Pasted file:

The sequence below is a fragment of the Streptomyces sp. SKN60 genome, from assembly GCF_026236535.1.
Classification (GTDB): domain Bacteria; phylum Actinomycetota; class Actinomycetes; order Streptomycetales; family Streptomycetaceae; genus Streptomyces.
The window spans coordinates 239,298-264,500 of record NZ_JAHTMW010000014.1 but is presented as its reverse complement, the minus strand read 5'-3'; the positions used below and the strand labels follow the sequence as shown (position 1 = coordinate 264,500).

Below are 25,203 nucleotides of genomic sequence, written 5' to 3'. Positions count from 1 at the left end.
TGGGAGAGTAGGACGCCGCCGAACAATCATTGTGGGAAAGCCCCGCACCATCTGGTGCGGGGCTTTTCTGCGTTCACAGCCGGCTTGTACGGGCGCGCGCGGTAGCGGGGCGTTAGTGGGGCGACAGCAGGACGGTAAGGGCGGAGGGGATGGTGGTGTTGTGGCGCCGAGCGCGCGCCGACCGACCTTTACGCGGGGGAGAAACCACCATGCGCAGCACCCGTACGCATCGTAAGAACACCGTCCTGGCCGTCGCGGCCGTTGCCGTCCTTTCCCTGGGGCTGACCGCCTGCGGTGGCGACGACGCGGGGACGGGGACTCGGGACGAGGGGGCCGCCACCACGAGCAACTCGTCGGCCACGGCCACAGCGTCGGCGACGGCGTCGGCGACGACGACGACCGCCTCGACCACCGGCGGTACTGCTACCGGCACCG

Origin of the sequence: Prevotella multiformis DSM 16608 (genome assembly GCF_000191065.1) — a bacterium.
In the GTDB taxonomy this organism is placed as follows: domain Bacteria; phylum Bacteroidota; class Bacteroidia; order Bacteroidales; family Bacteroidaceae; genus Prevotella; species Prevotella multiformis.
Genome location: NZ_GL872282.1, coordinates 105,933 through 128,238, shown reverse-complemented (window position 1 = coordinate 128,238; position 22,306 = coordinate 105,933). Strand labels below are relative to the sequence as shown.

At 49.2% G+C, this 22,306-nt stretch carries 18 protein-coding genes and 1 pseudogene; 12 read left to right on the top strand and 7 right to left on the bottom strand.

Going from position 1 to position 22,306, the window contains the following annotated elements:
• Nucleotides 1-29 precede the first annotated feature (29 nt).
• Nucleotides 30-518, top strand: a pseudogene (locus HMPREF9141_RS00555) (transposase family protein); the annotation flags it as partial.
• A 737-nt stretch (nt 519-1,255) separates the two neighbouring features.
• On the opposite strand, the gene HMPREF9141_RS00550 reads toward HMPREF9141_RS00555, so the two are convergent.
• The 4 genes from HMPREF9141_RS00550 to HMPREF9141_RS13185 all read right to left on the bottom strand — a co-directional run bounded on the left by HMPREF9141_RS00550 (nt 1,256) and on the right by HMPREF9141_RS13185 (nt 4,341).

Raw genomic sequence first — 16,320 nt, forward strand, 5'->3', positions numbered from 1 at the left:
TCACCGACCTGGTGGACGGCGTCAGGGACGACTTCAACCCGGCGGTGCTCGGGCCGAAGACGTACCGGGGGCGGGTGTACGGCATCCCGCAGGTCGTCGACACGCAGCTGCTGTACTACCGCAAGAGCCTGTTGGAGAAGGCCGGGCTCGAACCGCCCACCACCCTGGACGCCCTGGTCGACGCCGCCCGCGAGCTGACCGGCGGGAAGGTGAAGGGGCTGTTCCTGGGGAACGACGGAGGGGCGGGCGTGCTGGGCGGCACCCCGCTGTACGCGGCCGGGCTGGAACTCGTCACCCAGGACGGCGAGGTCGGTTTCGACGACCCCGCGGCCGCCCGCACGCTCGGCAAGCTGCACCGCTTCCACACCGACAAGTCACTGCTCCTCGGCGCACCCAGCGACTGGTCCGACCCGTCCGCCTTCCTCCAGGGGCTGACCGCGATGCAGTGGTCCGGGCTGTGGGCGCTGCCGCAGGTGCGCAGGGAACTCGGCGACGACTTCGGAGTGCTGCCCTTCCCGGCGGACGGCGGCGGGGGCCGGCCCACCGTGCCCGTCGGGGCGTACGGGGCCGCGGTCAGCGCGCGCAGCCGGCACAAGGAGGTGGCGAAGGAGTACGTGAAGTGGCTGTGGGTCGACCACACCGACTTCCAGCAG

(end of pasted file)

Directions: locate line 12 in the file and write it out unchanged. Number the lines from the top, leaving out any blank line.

• Nucleotides 30-518, top strand: a pseudogene (locus HMPREF9141_RS00555) (transposase family protein); the annotation flags it as partial.